I don’t mean to pick on Congressperson DeGette, she is just echoing what many have said, but reading this quote:
“If we’re going to be serious about combatting the climate crisis, we absolutely must start by preserving more of our public lands,” DeGette said. “Those of us who have been to the magical places included in this bill know how special they are, and why they must be protected for future generations to enjoy. While preserving more of our public lands is important for our environment and economy, it’s also important to the millions of outdoor enthusiasts who visit these majestic areas every year.”
It reminds me a bit of the piece on the Virtuals and Physicals last Friday. Words can do anything. In words, you can say preserving public lands is good for climate. In reality, though, renewable energy projects, powerlines, and mining for minerals needed for low carbon technologies do not lead to “preservation.” So if we were really being honest, we wouldn’t say that. Or perhaps again it’s a different degree of literalness needed when we interpret politicians’ statements.
But when I saw “preservation” and “millions of outdoor enthusiasts”, I thought of Conundrum Hot Springs and the broader issue of how so-called “industrialized recreation” fits into the concept of “preservation.”
Which reminded me of this quote found in Jim Stiles’ piece here from 2008 in the Canyon Country Zephyr. The Zephyr, like TSW, is run via contributions, so if you appreciate their reporting, please donate. The whole piece is worth a read:
Almost a decade ago, Bill Hedden, then head of the Grand Canyon Trust’s Arches/Canyonlands office, now its executive director, wrote an essay for the Trust’s Advocate magazine. His observations about the ever-growing recreation ‘amenities economy’ could not have been more compelling or insightful.
In part he said:
“Throughout the region…visitation has grown by more than 400 percent since 1980. This surge of interest has coincided with a proliferation of new recreation technologies–some exotic like modern ATVs, humvees, mountain bikes, climbing gear, jet skis and hangliders; and others prosaic like water filters, sunscreen and dry suits. Armed with these new toys, today’s legions of visitors can exploit every niche in familiar areas and enter terrain that previously was protected by remoteness…And though it is common to blame the destruction on a small percentage of lawless visitors, my experience brings to mind the old joke that a mere 99 percent of users give a bad name to all the rest. Make no mistake–we are in this together.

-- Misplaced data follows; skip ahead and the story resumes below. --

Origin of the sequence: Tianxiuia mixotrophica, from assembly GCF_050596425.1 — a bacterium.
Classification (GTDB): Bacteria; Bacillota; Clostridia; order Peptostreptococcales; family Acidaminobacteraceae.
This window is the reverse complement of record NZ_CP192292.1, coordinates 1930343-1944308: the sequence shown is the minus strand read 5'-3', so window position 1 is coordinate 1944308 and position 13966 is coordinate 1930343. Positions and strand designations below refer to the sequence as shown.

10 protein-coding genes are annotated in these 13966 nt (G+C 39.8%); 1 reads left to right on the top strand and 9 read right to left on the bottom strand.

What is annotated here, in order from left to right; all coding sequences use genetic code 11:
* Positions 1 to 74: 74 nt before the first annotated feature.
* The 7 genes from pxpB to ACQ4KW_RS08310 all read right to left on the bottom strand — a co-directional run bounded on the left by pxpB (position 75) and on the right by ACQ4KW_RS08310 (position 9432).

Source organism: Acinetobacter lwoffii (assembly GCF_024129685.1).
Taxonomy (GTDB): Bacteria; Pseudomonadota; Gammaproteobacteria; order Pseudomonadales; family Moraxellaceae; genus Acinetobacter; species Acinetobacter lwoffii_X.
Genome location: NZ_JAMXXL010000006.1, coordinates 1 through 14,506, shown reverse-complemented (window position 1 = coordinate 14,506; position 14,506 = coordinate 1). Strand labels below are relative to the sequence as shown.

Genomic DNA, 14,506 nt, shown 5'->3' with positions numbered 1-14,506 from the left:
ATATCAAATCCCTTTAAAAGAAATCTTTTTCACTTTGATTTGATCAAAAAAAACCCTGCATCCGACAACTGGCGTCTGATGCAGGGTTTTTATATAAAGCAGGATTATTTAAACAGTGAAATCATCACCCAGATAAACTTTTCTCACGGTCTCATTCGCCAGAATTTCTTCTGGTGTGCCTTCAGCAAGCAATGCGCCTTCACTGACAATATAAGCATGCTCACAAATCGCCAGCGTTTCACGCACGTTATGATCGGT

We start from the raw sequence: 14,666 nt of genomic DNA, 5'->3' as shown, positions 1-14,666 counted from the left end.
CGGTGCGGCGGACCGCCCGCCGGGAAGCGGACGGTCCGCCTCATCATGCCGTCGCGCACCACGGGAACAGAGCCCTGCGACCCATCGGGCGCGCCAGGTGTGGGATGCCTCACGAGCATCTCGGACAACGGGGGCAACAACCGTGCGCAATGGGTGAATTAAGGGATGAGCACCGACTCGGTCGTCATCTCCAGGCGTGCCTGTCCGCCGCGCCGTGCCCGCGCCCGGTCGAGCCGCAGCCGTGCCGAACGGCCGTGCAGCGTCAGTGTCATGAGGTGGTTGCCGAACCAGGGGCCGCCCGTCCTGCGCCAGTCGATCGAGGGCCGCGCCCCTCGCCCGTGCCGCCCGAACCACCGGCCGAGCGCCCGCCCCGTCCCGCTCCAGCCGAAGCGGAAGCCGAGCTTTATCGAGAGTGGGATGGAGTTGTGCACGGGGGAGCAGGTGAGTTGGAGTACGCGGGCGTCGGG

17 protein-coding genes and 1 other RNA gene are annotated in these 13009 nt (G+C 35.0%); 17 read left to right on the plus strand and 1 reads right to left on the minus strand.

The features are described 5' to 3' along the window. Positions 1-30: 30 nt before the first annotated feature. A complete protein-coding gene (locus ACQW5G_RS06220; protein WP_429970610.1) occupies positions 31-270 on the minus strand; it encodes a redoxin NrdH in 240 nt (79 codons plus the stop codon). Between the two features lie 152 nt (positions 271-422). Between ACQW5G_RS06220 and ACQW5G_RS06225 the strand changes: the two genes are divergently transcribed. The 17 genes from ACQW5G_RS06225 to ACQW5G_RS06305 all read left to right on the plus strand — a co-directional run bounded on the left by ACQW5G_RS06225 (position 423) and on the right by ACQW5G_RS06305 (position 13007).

“The Grand Canyon Trust has just completed a major strategic planning exercise… Everywhere we looked, natural resource professionals agreed that industrial-strength recreation holds more potential to disrupt natural processes on a broad scale than just about anything else. It’s a very tough problem affecting all of us. We will be actively searching for ways to deal with it.”
But that was in 1999. The phrase, “amenities economy” was just becoming familiar to environmentalists. They were searching for a response to rural Westerners’ claim that wilderness designation and other restrictions on the West’s public lands were destroying its economy—an economy based in the traditional extractive industries like mining, ranching and timber.
Some within the conservation movement latched onto recreation and tourism—and the amenities that they demanded, as a “clean” economic solution. But Hedden’s concerns, in 2008, are almost antiquated notions, even to his own organization.
But in 1998, as environmentalists grew increasingly frustrated by their efforts to protect wildlands in the West, their strategies shifted. At a landmark ‘wilderness mentoring’ conference that May, attended by scores of the country’s environmentalist leaders, a more aggressive, down-and-dirty strategy was proposed. A prominently displayed quotation by Michael Carroll, now of The Wilderness Society, established the tone and direction of all that would come later:
“Car companies and makers of sports drinks use wilderness to sell their products. We have to market wilderness as a product people want to have.”
That, in its most succinct essence, was the theme of the conference. While the organizers of the event paid tribute to the wilderness activists who had come before, clearly the purpose of the meeting was to propose a new approach. “Although it is important to pioneer new wilderness strategies,” the report explained almost as an afterthought, “we must do so with knowledge of what has come before.”
With that token nod to the “importance of history” and to the “philosophical and political contexts” of the wilderness movement, the conference explored the new territories of salesmanship, marketing and media manipulation to win the legislative wilderness battle. One might think you were being taught how to sell a new Buick.
By 2003, GCT’s Hedden, seemed ready to accept and even embrace the changes. In a Zephyr interview he admitted, “We’ve had some of the most spectacular country in the world, and no one else in it. The fact that those days are just about over is sad, but there are many more people in the world, and they have found this place, and there’s no keeping them away.” And so, suddenly, the idea of embracing an unbridled recreation/amenities economy that had once worried the most enthusiastic supporters of wilderness, achieved political, if not moral, acceptability.